Friday, November 11, 2011



                Asheville, NC - Oct 2011. Waiting for the doors to open at the S S  office, I surmised that most of the middle aged scraggly looking crowd was seeking very early retirement via a disability claim. With jobs scarce in this government-induced great recession, who can blame them? My 9 am appointment was planned to avoid a long wait during my limited time in the US. It worked! After the multitude took their seats, I was invited to be the first one at the claim window.
My first words set my surprising objective, “my goal is to obtain an original signature on a government form or letter stating that I am eligible for retirement benefits.”  Silly me.  The clerk promptly informed me that no one signs anything. He generously offered to sign a printout (useless for obtaining an Ecuadoran visa). Printouts can come off anyone’s printer. And I needed to obtain a S S card. Mine disappeared 25 years ago. The required form was the one that the reception lady said was not necessary.
OK. Let’s determine the benefit amount first. He was very good at that. Again, I had done my homework: internet research on gov’t sites, blogs, years in financial product marketing. Earned income was going to be my issue. We are allowed about $1300 a month in 2012. Half of earnings over that had to be paid back to SS. My benefits would be recalculated at my “normal retirement” age of 66.   However, only the highest 35 years counted – I am way beyond those years. So any SS money paid back went to gov’t money heaven. No recalculation needed.
Yes, I had done everything legally allowed to reduce my future income stream from many years of long term insurance sales residuals. Silly me, I had yet to learn gov’t  math. Example 1.01 equals 2 when calculating equivalent months of excess earned income. No, Gary, you do not refund half of excess earnings for each month when filing the annual IRS 1040. SS uses the entire annual estimated excess earnings divided by monthly benefit to determine months of excess. So calculation is not refund half of excess for each month, but to determine months of zero retirement checks. Does your head hurt yet?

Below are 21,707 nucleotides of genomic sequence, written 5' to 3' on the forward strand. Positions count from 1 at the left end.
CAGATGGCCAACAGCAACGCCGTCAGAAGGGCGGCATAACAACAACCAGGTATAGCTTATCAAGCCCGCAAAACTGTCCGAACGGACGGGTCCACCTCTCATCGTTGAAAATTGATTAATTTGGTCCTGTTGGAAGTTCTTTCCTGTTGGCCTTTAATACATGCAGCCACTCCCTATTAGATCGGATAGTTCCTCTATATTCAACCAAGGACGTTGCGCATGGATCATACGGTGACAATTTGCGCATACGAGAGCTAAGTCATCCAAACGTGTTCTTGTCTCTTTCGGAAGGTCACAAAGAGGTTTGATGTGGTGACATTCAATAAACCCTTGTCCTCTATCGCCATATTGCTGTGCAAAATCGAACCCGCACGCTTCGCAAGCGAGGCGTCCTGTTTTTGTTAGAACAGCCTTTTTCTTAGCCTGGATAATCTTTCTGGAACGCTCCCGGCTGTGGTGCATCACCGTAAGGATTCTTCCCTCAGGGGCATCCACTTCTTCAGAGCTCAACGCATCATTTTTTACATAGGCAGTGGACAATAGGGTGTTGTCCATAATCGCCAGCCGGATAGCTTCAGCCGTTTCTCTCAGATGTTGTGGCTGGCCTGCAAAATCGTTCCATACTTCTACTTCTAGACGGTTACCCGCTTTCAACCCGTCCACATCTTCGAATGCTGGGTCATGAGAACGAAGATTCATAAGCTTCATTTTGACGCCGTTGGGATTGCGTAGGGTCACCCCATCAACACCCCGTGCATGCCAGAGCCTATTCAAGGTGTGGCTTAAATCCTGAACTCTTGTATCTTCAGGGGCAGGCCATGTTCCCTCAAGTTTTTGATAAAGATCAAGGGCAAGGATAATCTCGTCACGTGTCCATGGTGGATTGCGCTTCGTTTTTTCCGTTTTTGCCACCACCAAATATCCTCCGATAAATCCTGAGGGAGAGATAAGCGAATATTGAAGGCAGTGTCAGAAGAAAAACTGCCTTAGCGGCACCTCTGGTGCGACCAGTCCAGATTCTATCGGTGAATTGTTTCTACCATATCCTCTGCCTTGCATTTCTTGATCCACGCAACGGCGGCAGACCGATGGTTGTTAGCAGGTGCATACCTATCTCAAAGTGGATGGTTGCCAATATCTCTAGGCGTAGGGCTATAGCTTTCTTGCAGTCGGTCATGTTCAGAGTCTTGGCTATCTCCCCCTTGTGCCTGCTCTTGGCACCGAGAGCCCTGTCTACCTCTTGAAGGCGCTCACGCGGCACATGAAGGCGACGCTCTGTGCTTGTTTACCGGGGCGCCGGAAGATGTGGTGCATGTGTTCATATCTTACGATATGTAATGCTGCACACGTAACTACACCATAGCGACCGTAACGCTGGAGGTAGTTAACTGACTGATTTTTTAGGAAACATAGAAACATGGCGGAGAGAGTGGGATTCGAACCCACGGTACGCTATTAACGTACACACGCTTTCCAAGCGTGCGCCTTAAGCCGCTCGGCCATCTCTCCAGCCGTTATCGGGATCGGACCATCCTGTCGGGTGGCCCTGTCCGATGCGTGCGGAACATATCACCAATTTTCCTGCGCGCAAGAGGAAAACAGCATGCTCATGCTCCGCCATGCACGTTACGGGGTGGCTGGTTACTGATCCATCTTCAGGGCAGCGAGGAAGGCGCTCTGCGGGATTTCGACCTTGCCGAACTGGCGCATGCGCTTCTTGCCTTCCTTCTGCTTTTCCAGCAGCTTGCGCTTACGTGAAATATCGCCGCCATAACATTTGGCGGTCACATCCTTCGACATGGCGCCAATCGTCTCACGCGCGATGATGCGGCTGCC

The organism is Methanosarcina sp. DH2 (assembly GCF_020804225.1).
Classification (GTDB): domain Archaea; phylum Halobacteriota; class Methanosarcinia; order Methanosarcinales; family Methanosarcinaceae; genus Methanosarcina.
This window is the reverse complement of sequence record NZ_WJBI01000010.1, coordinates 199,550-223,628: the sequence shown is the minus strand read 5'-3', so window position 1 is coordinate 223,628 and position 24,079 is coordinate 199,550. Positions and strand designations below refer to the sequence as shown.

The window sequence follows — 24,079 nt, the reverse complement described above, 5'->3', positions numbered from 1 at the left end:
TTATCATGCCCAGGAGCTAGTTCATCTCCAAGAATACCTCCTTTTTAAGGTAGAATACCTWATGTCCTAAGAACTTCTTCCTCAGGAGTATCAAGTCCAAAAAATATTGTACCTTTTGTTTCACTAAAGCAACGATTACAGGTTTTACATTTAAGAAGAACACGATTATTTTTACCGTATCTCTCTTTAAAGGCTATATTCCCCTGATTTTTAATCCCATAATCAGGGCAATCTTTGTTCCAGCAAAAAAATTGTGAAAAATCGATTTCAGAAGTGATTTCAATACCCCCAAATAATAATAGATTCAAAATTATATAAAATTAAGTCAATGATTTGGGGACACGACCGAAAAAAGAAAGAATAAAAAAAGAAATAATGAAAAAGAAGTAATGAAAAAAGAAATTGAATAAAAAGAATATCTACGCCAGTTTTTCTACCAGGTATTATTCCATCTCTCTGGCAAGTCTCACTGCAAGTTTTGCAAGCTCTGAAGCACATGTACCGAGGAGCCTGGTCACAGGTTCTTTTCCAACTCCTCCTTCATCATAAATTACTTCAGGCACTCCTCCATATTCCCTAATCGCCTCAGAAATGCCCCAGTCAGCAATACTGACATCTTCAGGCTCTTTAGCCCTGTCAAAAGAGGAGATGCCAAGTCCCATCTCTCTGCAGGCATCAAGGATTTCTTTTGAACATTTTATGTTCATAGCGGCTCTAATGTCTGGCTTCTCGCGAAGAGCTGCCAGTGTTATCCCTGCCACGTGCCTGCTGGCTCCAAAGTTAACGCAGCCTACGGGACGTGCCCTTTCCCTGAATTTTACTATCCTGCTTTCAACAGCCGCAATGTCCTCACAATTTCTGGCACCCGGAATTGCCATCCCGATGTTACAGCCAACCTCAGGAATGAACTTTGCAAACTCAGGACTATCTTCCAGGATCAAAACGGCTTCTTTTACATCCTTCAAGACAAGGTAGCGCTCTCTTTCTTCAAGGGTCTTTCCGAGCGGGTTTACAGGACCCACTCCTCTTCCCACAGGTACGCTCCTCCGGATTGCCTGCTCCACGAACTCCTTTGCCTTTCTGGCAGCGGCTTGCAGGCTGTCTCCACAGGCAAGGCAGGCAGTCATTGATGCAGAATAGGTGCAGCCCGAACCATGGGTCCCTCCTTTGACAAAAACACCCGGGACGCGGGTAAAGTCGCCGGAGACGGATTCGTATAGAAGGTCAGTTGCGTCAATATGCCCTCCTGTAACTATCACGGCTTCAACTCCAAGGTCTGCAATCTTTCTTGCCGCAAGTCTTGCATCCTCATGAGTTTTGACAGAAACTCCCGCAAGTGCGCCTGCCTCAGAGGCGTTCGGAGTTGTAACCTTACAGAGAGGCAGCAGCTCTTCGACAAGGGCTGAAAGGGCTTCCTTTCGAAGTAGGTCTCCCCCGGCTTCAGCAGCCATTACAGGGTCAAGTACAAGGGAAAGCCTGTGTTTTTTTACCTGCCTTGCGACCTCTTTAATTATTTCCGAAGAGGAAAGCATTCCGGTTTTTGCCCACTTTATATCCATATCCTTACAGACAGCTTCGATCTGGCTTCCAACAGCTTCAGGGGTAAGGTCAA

Result: Rounding alone cost me a month’s benefit next year. And since I had over two months equivalent excess, I may lose all of three months 2011 benefit. Yes, I can file for benefits starting October 26, but the checks will be for zero and a LIFETIME 22% reduction. Ok, I will wait until my 63 birthday on January 26 to claim benefits. We requested a letter from the District Director in St Louis. I may get it in two weeks. I knew SS pays in arrears, but they also take another month to process the check. So I will get 80% (early retirement at 63) of normal retirement starting in January. My first check may be in late April. I must refund in advance for a year’s excess earnings. Rounding and timing!
The SS letter: Prompt, confusing, self-contradictory, robo-signed form letter on letterhead. Cost for four Fed Ex mailings, Raleigh, NC Apostille stamp, and Washington DC Ecuador consulate was nearly $200. The first two paragraphs:
“We have approved your application for retirement benefits. Your entitlement date is January 2012.”
“We cannot pay you because or your work.”

The next paragraph stated my future monthly benefit rate, etc. Now how is a native Spanish speaker in Quito going to interpret all that?
I signed directly below the Dist Director, had my original signature notarized and sent Fed Ex to NC Secretary of State. Whew, they apostillized it!
Now many of you are asking “WHY?” would I apply early, losing 20% of my benefits. Yes, I know the math says if I live over early 80’s my lifetime benefits are greater if I apply at 66. The obvious  Answer: Two governments and inflation. The resident visa requirements in beautiful Ecuador are constantly changing, and the US is becoming unpredictable as it moves to socialism. Oh, and what do you think a dollar is going to be worth in 10, 20 years?
Lessons:   1.apply 120 days in advance  2.Beware of rounding and timing  3. Do not earn much money in early retirement  4. beware the government.
                                Learning by doing,